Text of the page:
The degree to which our national defense suffered under eight years of Barack Obama cannot be underestimated. Although he frequently mentioned how “inspired” he was by members of our military, his actions frequently belied those words. Obama never understood military culture and gave little reason to believe that he wanted to understand it. I genuinely believe that he (and his many toadies) were caught totally off guard from the reaction of the military rank and file when he brought the deserter’s (I refuse to say his name) parents to the White House for a Rose Garden ceremony. Then, when he sent one of those toadies on a round of Sunday morning news shows to reiterate that the deserter had “served with honor and distinction”; well, that was the end of what credibility he had. At the end of his administration, when he pardoned a treasonous transgender (again, I refuse to say the individual’s name), the military was shown just how little Barack thought of them.
Awhile back, I used the term “hollow force” to describe how badly our military has deteriorated and an individual here at Ricochet sniffed that it was an “easy phrase.” Since I’m merely an old E-8, I didn’t know what that meant. I googled it and the first definition produced by the software was “I’m easy” which certainly doesn’t apply to me; especially since I’ve been married for more than three decades. So, let me go at this from another angle. Please bear with me.
Our military still does have some awesome capabilities. However, much of that capability still resides with our nuclear forces (the “Triad”). Unfortunately, if we use those forces, it will be game over for many of us since two (and soon, four) of our leading adversaries also have those capabilities.
Even discounting our nuclear capability, we can still field an impressive array of weaponry. However, what most concerns me is the state of the personnel who will handle those weapons; that is where the eight years of Barack may have done the most lasting damage. Make no mistake: I am talking about the “Warrior Ethos” along with the military “Code of Conduct.” Although these concepts might be alien to our civilian population, they are absolutely vital to our men and women in the military.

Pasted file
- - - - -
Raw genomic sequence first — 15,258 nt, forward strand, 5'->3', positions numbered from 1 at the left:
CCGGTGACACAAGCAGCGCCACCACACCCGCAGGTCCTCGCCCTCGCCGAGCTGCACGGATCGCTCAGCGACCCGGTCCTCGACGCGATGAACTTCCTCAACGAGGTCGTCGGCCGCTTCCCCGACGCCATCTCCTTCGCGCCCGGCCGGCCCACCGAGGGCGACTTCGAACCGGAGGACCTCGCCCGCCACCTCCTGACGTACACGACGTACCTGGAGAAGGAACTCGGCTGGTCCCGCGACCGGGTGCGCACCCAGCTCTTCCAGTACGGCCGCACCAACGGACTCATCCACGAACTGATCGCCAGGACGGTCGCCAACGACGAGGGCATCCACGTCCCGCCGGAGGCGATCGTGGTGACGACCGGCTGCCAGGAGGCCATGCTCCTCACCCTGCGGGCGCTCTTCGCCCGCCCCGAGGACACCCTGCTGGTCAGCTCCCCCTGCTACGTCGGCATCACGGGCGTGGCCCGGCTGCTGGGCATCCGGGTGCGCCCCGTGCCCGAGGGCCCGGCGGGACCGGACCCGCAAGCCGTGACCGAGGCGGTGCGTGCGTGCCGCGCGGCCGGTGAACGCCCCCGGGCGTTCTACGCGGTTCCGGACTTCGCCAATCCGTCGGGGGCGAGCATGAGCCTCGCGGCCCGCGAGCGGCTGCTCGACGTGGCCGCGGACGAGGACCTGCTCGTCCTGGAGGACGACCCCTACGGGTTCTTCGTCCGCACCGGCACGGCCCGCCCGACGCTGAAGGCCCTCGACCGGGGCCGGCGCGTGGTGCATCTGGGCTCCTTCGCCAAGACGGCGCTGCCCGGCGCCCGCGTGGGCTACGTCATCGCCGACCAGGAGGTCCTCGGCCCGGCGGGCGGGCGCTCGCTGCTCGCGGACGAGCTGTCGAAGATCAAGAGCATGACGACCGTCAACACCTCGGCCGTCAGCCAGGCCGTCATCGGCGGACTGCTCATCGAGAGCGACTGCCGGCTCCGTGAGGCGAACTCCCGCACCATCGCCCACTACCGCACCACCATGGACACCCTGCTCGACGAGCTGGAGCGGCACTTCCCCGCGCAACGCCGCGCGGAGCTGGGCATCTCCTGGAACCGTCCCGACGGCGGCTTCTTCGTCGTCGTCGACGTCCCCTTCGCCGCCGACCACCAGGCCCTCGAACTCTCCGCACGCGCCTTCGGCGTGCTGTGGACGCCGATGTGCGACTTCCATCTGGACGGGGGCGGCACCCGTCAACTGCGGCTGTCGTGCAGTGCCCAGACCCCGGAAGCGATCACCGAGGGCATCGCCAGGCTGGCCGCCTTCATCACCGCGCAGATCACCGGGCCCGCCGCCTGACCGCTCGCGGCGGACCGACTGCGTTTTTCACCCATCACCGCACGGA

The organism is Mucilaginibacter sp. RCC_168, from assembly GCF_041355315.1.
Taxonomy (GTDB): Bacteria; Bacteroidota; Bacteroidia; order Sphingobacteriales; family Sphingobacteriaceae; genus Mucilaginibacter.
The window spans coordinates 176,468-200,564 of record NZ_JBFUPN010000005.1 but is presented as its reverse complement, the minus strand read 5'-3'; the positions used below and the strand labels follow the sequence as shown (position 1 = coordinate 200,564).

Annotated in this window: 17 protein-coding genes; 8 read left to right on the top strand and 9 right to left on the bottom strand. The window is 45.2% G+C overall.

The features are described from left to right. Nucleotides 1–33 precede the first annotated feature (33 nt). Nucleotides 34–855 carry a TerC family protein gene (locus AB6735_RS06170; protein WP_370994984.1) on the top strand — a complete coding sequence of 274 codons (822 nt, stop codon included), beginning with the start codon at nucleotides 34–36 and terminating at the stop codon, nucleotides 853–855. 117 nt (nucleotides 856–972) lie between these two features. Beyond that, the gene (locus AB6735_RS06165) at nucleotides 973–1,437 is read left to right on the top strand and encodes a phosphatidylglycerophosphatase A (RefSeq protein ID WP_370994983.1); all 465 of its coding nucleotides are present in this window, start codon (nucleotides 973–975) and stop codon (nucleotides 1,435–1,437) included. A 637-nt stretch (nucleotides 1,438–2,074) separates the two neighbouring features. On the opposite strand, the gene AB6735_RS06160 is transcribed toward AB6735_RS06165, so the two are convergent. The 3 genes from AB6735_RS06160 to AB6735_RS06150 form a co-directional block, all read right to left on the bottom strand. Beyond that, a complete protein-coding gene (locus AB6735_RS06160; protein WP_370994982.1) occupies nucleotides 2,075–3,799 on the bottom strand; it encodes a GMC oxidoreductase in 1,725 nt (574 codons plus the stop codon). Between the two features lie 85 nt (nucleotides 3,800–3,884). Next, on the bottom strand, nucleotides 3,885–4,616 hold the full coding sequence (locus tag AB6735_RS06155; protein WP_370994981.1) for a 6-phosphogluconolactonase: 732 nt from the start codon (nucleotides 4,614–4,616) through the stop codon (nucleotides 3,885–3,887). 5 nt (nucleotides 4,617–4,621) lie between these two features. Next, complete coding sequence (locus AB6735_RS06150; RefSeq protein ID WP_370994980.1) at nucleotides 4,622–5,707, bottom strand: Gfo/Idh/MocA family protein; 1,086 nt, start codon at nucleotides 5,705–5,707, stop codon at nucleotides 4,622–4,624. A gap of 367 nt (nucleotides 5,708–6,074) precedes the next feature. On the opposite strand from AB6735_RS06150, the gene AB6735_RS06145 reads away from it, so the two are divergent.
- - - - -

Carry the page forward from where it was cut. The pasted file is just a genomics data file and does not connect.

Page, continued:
Obama’s appointments, namely the Secretaries of the Army and Navy, were nothing short of disasters. Both Secretary of the Army Eric Fanning and Secretary of the Navy Ray Mabus were solid leftist ideologues; probably the reason that they were chosen for their posts. The performance of these two was nothing short of shameful.
Eric Fanning seemed to have been chosen for his job mainly because of the fact that he was (and is) openly gay. I am not saying that being gay should have disqualified him for the job but when he acceded to be the “Grand Marshal” of a Gay Pride parade (in San Diego) while American men and women were fighting and dying in Afghanistan, he appeared to be showing the entire Army what his priorities truly were.
Fanning’s entire mission appeared to center around diversity. Toward that end he worked relentlessly, dogging the Army to install women and transsexuals in elite combat units such as the Rangers. For those of you unfamiliar with the term, the Rangers are “the tip of the spear”; the fire eaters who go ahead of the regular infantry, who seek out and destroy the enemy. It is not the place for those who cannot meet the most demanding standards. Yet. as author James Hasson noted in his must-read book Stand Down, the Army “placed their fingers on the scale” to meet Fanning’s directive. After two women were graduated from Ranger training and received the coveted Ranger tabs, all records which pertained to their training were destroyed.
Incredibly, Secretary of the Navy Mabus was even more destructive. Seeing what was happening in the Army, the Marines conducted an extensive test lasting months, in which rifle companies composed only of men were compared with rifle companies which included women. The testing insured that all training, all tactical exercises and all conditions were equal. Evaluators were brought in from outside the Corps; the testing methods were above reproach.
The results were that the “coed” rifle companies were far inferior to their all-male counterparts. The findings were compiled and sent up the command chain to Mabus. He barely looked at the report before denouncing the entire study as “biased.”